Disruption of Functional Connectivity of the Default-Mode Network in Alcoholism


Sandra Chanraud, Anne-Lise Pitel, Adolf Pfefferbaum, Edith V. Sullivan, Disruption of Functional Connectivity of the Default-Mode Network in Alcoholism, Cerebral Cortex, Volume 21, Issue 10, October 2011, Pages 2272–2281, https://doi.org/10.1093/cercor/bhq297


The default mode network (DMN) comprises brain structures maximally active at rest. Disturbance of network nodes or their connections occurs with some neuropsychiatric conditions and may underlie associated dysfunction. DMN connectivity has not been examined in alcoholism, which is marked by compromised DMN nodes and impaired spatial working memory. To test whether performance would be related to DMN integrity, we examined DMN functional connectivity using functional magnetic resonance imaging (fMRI) data and graph theory analysis. We assumed that disruption of short paths between network nodes would attenuate processing efficiency. Alcoholics and controls were scanned at rest and during a spatial working memory task. At rest, the spontaneous slow fluctuations of fMRI signals in the posterior cingulate and cerebellar regions in alcoholics were less synchronized than in controls, indicative of compromised functional connectivity. Graph theory analysis indicated that during rest, alcoholics had significantly lower efficiency indices than controls between the posterior cingulate seed and multiple cerebellar sites. Greater efficiency in several connections correlated with longer sobriety in alcoholics. During the task, on which alcoholics performed on par with controls, connectivity between the left posterior cingulate seed and left cerebellar regions was more robust in alcoholics than controls and suggests compensatory networking to achieve normal performance.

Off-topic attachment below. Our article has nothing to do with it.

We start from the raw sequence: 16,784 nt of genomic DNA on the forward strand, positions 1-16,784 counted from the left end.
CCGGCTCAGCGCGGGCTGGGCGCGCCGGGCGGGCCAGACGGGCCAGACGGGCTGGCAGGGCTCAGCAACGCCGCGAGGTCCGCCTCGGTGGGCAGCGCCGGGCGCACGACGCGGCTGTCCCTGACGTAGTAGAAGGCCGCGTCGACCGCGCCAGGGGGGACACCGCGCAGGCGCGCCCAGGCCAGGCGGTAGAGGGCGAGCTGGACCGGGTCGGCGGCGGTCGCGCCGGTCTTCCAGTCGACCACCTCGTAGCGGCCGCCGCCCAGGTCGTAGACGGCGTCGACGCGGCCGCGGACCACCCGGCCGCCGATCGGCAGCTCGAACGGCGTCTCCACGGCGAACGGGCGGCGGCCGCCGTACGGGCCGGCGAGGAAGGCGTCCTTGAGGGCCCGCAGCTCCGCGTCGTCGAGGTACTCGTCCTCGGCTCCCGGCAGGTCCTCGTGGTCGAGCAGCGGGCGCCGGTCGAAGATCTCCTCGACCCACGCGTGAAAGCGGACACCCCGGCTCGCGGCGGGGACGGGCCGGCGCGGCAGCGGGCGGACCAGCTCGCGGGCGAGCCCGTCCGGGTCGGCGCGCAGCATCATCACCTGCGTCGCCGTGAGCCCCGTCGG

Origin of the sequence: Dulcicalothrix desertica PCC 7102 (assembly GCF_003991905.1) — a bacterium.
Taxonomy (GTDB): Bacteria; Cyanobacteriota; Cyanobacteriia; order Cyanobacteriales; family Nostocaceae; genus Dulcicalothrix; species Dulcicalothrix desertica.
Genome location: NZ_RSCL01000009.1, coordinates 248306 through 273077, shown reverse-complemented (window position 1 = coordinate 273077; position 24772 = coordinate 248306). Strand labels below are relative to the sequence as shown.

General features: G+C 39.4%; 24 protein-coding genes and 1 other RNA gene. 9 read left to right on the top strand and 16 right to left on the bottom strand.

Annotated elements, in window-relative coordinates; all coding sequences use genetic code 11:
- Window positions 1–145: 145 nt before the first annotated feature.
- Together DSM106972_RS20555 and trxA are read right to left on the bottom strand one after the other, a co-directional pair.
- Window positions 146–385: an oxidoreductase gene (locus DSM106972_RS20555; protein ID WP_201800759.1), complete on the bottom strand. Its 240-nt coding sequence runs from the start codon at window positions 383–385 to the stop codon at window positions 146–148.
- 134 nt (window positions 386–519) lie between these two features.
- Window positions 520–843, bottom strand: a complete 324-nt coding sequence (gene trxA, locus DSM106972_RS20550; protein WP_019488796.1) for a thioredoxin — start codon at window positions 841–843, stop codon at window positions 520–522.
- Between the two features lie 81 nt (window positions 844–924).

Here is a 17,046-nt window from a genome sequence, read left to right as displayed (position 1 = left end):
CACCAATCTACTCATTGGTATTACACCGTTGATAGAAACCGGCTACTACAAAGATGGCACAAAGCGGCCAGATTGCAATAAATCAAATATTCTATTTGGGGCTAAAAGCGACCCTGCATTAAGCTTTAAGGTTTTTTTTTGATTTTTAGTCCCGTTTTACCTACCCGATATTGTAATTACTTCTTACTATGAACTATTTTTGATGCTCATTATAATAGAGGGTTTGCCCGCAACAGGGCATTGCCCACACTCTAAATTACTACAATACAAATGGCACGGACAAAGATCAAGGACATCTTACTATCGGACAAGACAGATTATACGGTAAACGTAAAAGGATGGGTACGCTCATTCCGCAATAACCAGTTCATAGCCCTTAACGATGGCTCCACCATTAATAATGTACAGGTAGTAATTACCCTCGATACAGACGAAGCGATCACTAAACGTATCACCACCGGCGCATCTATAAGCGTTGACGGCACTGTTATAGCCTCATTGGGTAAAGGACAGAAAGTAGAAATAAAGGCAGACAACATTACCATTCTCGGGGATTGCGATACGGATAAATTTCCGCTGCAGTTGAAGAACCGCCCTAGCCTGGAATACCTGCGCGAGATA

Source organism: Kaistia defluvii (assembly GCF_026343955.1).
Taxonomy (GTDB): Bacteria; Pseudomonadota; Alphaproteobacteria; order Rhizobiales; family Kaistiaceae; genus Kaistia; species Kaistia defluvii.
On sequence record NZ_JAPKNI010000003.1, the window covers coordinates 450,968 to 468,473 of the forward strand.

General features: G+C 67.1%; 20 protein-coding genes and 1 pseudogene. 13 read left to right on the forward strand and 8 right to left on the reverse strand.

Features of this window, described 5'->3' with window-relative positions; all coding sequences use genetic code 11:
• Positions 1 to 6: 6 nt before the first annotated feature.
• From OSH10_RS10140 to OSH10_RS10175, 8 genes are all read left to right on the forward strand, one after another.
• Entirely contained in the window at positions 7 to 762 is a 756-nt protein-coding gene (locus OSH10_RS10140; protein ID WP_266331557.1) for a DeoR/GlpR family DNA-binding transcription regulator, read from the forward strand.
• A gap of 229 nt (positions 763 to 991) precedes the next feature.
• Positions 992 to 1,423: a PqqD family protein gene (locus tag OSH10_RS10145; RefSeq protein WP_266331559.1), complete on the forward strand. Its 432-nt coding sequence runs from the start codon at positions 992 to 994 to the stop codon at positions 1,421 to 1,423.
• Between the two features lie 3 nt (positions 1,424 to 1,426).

Keywords: alcohol, cerebellum, default mode network, fMRI, resting state

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